Once a PT, always a PT

Since I transitioned to academia several years ago, I am often asked if I still work as a PT. Clearly, those who are asking want to know if I remain involved in clinical practice. I have always responded by describing how I juggle my teaching schedule with working in […]

By |August 4th, 2016|Categories: From the Editor||1 Comment

What characteristics make for a good leader or manager?

Aside from frustration with facility-specific policies and reimbursement processes, one of the frequently cited reasons why some of my PT friends would seek new employment is dissatisfaction with their supervisors. It’s not that they can’t get along with their supervisors. It’s that some of them feel their supervisors are poor leaders […]

Lessons from a pink flowering tree

A few months ago, I found myself mediating an argument between two physical therapists — Simoun, an orthopedic practitioner, and Rosa, a neurotherapist. Their argument was centered on whether patients who sustained neurologic insults, such as a CVA, can recover their functions. When I investigated how this argument began, […]

Bank visit leads to tutorial on robotics, healing touch

One Saturday morning, I stood in this long line of customers at a local bank. I was the 18th customer, standing in this maze of bends and curves that hid the part in the line ahead. I occupied myself by estimating how long it would take to get to […]

By |April 22nd, 2016|Categories: From the Editor||0 Comments

The winning hand

One of the social events organized by our recreational therapist seems to be our patients’ favorite: tabletop games. Patients look forward to this activity, scheduled every Wednesday afternoon. For this, the therapist divides the patients into small groups based on their interests. Some play Scrabble. Some play Monopoly. Others […]

By |March 11th, 2016|Categories: From the Editor||0 Comments

Therapists’ lost creativity: Can we find an antidote?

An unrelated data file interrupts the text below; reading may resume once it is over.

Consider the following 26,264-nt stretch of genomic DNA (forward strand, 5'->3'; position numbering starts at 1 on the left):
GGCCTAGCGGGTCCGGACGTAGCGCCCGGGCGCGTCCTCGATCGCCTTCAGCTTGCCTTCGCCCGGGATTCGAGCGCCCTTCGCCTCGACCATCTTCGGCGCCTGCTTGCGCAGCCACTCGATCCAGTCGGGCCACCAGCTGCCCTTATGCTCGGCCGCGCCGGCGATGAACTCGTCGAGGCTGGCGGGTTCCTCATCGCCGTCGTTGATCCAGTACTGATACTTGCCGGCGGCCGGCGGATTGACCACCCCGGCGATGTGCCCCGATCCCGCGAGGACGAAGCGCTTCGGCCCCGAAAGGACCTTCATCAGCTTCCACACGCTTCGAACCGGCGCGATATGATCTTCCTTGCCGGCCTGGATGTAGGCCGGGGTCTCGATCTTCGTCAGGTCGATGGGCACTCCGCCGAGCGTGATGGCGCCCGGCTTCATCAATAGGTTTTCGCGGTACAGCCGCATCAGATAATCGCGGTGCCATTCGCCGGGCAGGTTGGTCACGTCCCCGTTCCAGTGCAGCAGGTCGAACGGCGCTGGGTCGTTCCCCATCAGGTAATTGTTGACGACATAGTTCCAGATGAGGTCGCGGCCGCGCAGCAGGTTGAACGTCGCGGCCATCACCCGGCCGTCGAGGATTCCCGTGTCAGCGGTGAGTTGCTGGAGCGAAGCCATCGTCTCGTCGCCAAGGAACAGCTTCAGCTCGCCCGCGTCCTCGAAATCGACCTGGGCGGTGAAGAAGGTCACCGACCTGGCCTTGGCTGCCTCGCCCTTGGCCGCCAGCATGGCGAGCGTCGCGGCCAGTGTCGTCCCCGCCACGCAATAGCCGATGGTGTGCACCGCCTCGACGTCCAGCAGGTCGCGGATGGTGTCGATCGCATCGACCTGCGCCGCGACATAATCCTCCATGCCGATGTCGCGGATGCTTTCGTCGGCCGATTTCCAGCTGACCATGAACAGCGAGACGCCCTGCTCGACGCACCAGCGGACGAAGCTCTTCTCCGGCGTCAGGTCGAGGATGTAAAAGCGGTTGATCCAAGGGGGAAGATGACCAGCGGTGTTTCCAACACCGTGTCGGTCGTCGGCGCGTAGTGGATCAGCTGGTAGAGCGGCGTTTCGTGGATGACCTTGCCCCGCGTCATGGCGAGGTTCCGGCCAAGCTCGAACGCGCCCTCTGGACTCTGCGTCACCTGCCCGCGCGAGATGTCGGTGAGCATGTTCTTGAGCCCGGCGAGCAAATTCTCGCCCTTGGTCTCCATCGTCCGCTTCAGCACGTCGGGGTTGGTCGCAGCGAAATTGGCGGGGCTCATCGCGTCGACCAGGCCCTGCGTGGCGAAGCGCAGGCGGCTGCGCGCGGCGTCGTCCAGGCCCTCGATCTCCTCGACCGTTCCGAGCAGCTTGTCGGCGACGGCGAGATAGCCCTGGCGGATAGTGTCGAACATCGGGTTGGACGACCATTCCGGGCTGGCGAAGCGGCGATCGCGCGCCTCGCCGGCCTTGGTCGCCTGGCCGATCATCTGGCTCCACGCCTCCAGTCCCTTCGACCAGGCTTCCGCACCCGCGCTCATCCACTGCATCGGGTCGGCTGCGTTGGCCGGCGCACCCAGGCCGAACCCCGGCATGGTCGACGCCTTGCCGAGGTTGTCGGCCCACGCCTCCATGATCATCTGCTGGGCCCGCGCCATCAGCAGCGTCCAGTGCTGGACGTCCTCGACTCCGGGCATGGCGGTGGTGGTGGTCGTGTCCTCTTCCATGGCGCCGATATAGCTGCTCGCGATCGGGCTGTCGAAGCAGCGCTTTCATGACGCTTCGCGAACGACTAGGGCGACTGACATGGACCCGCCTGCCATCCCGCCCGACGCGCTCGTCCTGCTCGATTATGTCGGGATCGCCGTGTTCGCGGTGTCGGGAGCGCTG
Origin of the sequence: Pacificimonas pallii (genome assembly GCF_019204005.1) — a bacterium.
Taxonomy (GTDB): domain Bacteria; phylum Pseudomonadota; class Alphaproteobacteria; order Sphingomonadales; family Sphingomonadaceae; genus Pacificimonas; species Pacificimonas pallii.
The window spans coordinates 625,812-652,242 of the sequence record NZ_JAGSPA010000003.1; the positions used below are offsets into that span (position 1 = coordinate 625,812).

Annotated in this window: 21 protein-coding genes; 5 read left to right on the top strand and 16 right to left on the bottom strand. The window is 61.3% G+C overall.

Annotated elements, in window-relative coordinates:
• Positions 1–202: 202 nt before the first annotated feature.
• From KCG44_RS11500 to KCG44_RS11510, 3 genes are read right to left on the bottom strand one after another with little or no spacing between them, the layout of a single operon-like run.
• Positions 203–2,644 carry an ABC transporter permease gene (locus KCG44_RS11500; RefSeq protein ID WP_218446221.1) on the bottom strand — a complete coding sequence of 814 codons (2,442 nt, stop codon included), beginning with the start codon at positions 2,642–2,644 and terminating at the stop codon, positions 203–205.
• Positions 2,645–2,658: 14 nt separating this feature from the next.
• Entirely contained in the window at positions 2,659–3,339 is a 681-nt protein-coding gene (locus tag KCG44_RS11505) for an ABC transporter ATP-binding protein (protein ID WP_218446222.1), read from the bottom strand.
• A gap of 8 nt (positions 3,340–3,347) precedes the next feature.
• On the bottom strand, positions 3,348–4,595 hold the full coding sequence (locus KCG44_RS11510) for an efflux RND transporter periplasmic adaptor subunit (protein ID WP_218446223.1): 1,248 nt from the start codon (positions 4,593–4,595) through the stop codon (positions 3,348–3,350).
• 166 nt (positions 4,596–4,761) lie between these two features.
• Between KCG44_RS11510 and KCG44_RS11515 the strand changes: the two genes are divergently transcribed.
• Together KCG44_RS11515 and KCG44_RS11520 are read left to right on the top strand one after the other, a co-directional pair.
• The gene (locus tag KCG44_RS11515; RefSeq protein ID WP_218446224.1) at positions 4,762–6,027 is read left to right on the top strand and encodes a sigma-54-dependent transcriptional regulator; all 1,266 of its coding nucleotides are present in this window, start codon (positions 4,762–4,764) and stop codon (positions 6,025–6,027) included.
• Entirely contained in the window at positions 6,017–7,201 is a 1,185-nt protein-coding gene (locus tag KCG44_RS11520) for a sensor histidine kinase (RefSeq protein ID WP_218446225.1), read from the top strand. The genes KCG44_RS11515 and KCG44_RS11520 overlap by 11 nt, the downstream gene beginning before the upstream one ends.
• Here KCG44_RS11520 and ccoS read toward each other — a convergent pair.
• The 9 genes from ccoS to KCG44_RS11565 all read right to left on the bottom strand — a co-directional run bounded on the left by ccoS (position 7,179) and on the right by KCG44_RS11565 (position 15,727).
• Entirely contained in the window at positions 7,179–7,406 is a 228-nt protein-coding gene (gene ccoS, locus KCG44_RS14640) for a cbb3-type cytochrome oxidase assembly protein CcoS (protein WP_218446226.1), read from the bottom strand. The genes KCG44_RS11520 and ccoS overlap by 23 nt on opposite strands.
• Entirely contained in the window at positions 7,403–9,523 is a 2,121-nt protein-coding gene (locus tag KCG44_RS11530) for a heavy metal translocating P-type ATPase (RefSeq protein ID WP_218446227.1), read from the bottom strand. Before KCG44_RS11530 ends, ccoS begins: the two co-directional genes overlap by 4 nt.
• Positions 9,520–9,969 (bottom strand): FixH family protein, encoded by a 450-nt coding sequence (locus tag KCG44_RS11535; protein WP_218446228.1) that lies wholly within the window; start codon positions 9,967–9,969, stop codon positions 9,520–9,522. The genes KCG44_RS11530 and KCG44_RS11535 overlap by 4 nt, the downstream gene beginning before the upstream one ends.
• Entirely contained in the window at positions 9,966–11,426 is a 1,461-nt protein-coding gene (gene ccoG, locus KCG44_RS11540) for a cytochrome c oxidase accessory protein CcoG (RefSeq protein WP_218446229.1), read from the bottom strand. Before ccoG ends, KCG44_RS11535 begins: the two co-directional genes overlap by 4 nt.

During my on-site visits to check on students’ progress during their clinical internships, I could not help but notice a consistent pattern among some of the therapists I observed.

In several of the skilled nursing facilities where my students were assigned for their clinical rotation, I observed that PTs and […]

By |February 12th, 2016|Categories: From the Editor||10 Comments

The glittered red ribbon

In September, I wrote a column titled, “A second bite at the apple,” which discussed whether PTs should accept gifts from patients or a patient’s family members. Reactions from readers were mixed. Some agreed PTs should not accept gifts because the practice could be perceived as causing a favorable […]

By |December 22nd, 2015|Categories: From the Editor||0 Comments

A physical therapist’s gold kryptonite

I met Wendy back at PT school in the Philippines, where we became very good friends. Along with a number of other classmates, we used to spend countless hours studying and memorizing physical therapy terminologies, muscle origins and insertions, goniometric measurements, lab values, etc. I recall Wendy having a […]

By |November 10th, 2015|Categories: From the Editor||0 Comments

A second bite at the apple

Every clinical facility in which I practiced physical therapy had a policy that addresses how staff should handle gifts offered by patients: a “no acceptance” policy.

For the most part, the policy is there to maintain a therapeutic and professional relationship between the therapist/clinician and the patient. The goal is […]

By |September 23rd, 2015|Categories: From the Editor||2 Comments

Doors and windows

Recently, I had a patient who was medical missionary. Geoff had travelled to the most remote parts of the world and experienced the harshest conditions; however, these never deterred him from his goal of providing medical care to individuals who would otherwise not receive proper health care.

Every interaction with […]

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